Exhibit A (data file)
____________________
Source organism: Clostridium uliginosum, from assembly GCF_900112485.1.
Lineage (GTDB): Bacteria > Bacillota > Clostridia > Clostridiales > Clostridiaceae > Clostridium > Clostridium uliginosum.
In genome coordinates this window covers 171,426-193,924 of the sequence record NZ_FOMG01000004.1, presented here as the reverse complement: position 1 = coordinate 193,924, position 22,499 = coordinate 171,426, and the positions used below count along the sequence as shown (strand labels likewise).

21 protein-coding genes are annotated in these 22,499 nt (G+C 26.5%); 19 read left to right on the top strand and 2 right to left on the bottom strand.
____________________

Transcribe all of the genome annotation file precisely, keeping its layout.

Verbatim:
Source organism: Clostridium uliginosum, from assembly GCF_900112485.1.
Lineage (GTDB): Bacteria > Bacillota > Clostridia > Clostridiales > Clostridiaceae > Clostridium > Clostridium uliginosum.
In genome coordinates this window covers 171,426-193,924 of the sequence record NZ_FOMG01000004.1, presented here as the reverse complement: position 1 = coordinate 193,924, position 22,499 = coordinate 171,426, and the positions used below count along the sequence as shown (strand labels likewise).

21 protein-coding genes are annotated in these 22,499 nt (G+C 26.5%); 19 read left to right on the top strand and 2 right to left on the bottom strand.